Another model worthy of examination exists in Denmark. The DaneAge Association is an independent, non-profit national membership organization founded in 1986 to provide advocacy “through an ongoing dialogue with the government and the public, promoting a society without age barriers and ageism.”  DaneAge has 690,000 members in 217 Local chapters across Denmark, including 15,775 volunteers who engaged in local advocacy. Among other things, the organization, which has approximately 100 staff members,  provides “free-of-charge and impartial legal advice and counsel” by lawyers and other professionals. Denmark is widely regarded as having the highest quality of life  for its citizens in the world.

For years, older workers in America have been dumped into the quicksand of long-term unemployment, relegated to menial and poorly paid work and, finally, forced into a penurious and unwanted early retirement.  This is because the ADEA was weak to begin with and has been eviscerated by the U.S. Supreme Court.  Congress must  insure  that  older workers  at least have the same level of protection against employment discrimination that is afforded to protected groups under Title VII.  An  discrimination commissioner could champion the rights of older workers. By contrast, the U.S. Equal Employment Opportunity Commission  received more than 21,000 complaints of age discrimination last year and filed only SEVEN lawsuits with age discrimination claims.  And older workers deserve to have an independent, non–profit  advocacy group that will aggressively fight for the rights of older workers in the halls of Congress and across the nation.

U.S. Gov: Older Workers Need Not Apply

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Why is the federal government engaging in systemic, blatant age discrimination in hiring?

President Barack H. Obama signed an Executive Order 13562  in 2010 that allows federal agencies to bypass older workers and hire “recent graduates.”  The highly-questionable justification for the “Pathways Program” was that the federal government was at a competitive disadvantage in hiring promising young workers during the worst economic downturn in 100 years. Really?  Moreover, Obama claimed he was acting in the pursuit of a “diverse workforce that includes students and recent graduates, who infuse the workplace with their enthusiasm, talents, and unique perspectives.”  Does that mean older workers  infuse the workplace with lack of enthusiasm, no talent and mediocrity?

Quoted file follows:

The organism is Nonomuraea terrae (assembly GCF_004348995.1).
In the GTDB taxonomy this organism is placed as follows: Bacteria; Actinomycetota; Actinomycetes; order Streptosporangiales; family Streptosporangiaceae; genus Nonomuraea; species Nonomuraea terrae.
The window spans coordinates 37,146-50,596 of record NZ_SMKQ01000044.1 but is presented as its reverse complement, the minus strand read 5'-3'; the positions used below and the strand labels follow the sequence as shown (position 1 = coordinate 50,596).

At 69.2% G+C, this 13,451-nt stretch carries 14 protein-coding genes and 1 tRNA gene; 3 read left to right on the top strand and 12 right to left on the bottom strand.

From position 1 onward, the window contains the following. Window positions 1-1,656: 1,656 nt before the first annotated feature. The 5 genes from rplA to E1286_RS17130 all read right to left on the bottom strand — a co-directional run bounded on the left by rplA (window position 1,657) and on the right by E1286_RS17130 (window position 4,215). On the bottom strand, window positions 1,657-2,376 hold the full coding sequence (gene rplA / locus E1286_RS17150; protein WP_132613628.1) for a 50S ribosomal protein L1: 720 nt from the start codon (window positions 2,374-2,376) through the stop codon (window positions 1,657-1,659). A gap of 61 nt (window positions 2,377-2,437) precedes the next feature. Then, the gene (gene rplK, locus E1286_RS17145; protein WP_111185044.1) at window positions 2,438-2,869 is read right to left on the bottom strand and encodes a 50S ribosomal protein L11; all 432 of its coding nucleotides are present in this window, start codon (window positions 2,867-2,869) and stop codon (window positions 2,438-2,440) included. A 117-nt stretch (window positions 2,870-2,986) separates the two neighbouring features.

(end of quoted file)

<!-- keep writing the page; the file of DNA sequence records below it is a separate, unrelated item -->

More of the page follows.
The Pathways Program, which went into effect in the summer of 2013, violates the plain language of the U.S. Age Discrimination in Employment Act of 1967 (ADEA). Under the ADEA, it is illegal for an employer – any employer – to use age as a consideration in the hiring process.   The “recent graduates” program is open to applicants who have completed a qualifying post-high school educational program (e.g., technical or vocational school; two-or-four year college or university; graduate or professional school) within the preceding two years.  The overwhelming majority of “recent graduates” are under the age of 30.

The Pathways Program clearly discriminates against older workers, including workers over the age of 40 who fall under the umbrellas of the ADEA.   The ADEA states:

  • Employers cannot fail or refuse to hire any individual “because of such individual’s age,” and/or
  • Print and publish “any notice or advertisement relating to employment … indicating any preference, limitation, specification, or discrimination, based on age.”

There is no question that unemployment is a serious problem for younger workers but unemployment also is a serious problem for older workers. The latter are disproportionately represented in the ranks of  long-term unemployed and   often are forced into an ill-advised and penurious early retirement because they can’t find decent work due to age discrimination.    Solving the unemployment problem for younger workers on the backs of older workers represents appalling public policy and is a disgraceful throwback to pre-ADEA days when employment ads regularly specified age cut-offs.

In my new book, Betrayed: The Legalization of Age Discrimination in the Workplace, I argue that age discrimination has become normalized in society as a result of the failure of the ADEA and is trickling down to workers who were once considered young.  It is entirely foreseeable under the Pathways “recent graduates” program that a 35-or -40 year-old with excellent qualifications could lose a job to a 25-year-old recent college graduate with no qualifications.  Almost fifty years after the passage of the ADEA, America has come full circle.

The Pathways Program is a testament to hypocrisy and breeds disrespect for the law.  If the federal  government won’t follow the ADEA, why should private sector employers?

The late gerontologist Robert N. Butler, the founding director of the National Institute on Aging who coined the term “ageism,”  wrote, “The tragedy of old age is not the fact that each of us must grow old and die but that the process of doing so has been made unnecessarily and at times excruciatingly painful, humiliating, debilitating and isolating through insensitivity, ignorance and poverty.”